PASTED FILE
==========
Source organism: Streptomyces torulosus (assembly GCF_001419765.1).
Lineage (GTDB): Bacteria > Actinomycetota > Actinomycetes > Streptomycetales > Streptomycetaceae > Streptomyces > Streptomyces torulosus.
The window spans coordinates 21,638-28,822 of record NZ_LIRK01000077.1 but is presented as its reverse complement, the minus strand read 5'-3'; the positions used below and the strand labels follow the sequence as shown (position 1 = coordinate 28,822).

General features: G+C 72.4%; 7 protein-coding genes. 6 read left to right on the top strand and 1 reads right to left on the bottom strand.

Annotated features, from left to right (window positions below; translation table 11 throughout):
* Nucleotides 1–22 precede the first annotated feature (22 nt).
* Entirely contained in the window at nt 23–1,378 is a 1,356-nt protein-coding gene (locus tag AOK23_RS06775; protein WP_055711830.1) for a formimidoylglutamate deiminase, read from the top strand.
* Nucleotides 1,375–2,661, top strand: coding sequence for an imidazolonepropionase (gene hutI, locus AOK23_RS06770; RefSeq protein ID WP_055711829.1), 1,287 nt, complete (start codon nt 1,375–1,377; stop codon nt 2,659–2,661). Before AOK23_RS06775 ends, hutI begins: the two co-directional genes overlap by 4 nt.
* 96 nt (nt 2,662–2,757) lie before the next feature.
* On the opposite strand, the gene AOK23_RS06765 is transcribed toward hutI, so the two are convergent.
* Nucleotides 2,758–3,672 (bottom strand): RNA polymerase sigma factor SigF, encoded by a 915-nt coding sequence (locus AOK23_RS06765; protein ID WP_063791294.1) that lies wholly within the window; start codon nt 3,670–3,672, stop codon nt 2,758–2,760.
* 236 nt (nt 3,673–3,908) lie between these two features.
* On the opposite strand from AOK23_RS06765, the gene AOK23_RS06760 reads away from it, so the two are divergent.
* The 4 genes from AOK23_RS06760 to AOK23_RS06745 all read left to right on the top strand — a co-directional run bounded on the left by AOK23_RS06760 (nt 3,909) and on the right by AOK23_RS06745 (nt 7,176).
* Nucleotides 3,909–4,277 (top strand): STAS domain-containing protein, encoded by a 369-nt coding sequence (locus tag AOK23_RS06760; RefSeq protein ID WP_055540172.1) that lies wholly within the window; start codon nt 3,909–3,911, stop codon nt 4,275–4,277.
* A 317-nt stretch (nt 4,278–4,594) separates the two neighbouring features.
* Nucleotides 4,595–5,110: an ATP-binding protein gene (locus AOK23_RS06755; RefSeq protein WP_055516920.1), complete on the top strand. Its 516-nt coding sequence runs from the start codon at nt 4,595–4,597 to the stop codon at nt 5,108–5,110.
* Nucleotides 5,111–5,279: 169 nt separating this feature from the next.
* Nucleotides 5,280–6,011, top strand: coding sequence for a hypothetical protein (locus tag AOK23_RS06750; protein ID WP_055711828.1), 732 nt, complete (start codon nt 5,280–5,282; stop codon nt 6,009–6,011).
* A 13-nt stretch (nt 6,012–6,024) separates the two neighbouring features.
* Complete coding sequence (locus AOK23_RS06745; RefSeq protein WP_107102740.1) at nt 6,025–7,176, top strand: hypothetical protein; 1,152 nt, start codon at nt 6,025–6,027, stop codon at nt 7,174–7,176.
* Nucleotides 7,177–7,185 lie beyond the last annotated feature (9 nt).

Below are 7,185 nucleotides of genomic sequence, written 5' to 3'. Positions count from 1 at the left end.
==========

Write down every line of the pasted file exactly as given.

Source organism: Streptomyces torulosus (assembly GCF_001419765.1).
Lineage (GTDB): Bacteria > Actinomycetota > Actinomycetes > Streptomycetales > Streptomycetaceae > Streptomyces > Streptomyces torulosus.
The window spans coordinates 21,638-28,822 of record NZ_LIRK01000077.1 but is presented as its reverse complement, the minus strand read 5'-3'; the positions used below and the strand labels follow the sequence as shown (position 1 = coordinate 28,822).

General features: G+C 72.4%; 7 protein-coding genes. 6 read left to right on the top strand and 1 reads right to left on the bottom strand.

Annotated features, from left to right (window positions below; translation table 11 throughout):
* Nucleotides 1–22 precede the first annotated feature (22 nt).
* Entirely contained in the window at nt 23–1,378 is a 1,356-nt protein-coding gene (locus tag AOK23_RS06775; protein WP_055711830.1) for a formimidoylglutamate deiminase, read from the top strand.
* Nucleotides 1,375–2,661, top strand: coding sequence for an imidazolonepropionase (gene hutI, locus AOK23_RS06770; RefSeq protein ID WP_055711829.1), 1,287 nt, complete (start codon nt 1,375–1,377; stop codon nt 2,659–2,661). Before AOK23_RS06775 ends, hutI begins: the two co-directional genes overlap by 4 nt.
* 96 nt (nt 2,662–2,757) lie before the next feature.
* On the opposite strand, the gene AOK23_RS06765 is transcribed toward hutI, so the two are convergent.
* Nucleotides 2,758–3,672 (bottom strand): RNA polymerase sigma factor SigF, encoded by a 915-nt coding sequence (locus AOK23_RS06765; protein ID WP_063791294.1) that lies wholly within the window; start codon nt 3,670–3,672, stop codon nt 2,758–2,760.
* 236 nt (nt 3,673–3,908) lie between these two features.
* On the opposite strand from AOK23_RS06765, the gene AOK23_RS06760 reads away from it, so the two are divergent.
* The 4 genes from AOK23_RS06760 to AOK23_RS06745 all read left to right on the top strand — a co-directional run bounded on the left by AOK23_RS06760 (nt 3,909) and on the right by AOK23_RS06745 (nt 7,176).
* Nucleotides 3,909–4,277 (top strand): STAS domain-containing protein, encoded by a 369-nt coding sequence (locus tag AOK23_RS06760; RefSeq protein ID WP_055540172.1) that lies wholly within the window; start codon nt 3,909–3,911, stop codon nt 4,275–4,277.
* A 317-nt stretch (nt 4,278–4,594) separates the two neighbouring features.
* Nucleotides 4,595–5,110: an ATP-binding protein gene (locus AOK23_RS06755; RefSeq protein WP_055516920.1), complete on the top strand. Its 516-nt coding sequence runs from the start codon at nt 4,595–4,597 to the stop codon at nt 5,108–5,110.
* Nucleotides 5,111–5,279: 169 nt separating this feature from the next.
* Nucleotides 5,280–6,011, top strand: coding sequence for a hypothetical protein (locus tag AOK23_RS06750; protein ID WP_055711828.1), 732 nt, complete (start codon nt 5,280–5,282; stop codon nt 6,009–6,011).
* A 13-nt stretch (nt 6,012–6,024) separates the two neighbouring features.
* Complete coding sequence (locus AOK23_RS06745; RefSeq protein WP_107102740.1) at nt 6,025–7,176, top strand: hypothetical protein; 1,152 nt, start codon at nt 6,025–6,027, stop codon at nt 7,174–7,176.
* Nucleotides 7,177–7,185 lie beyond the last annotated feature (9 nt).

Below are 7,185 nucleotides of genomic sequence, written 5' to 3'. Positions count from 1 at the left end.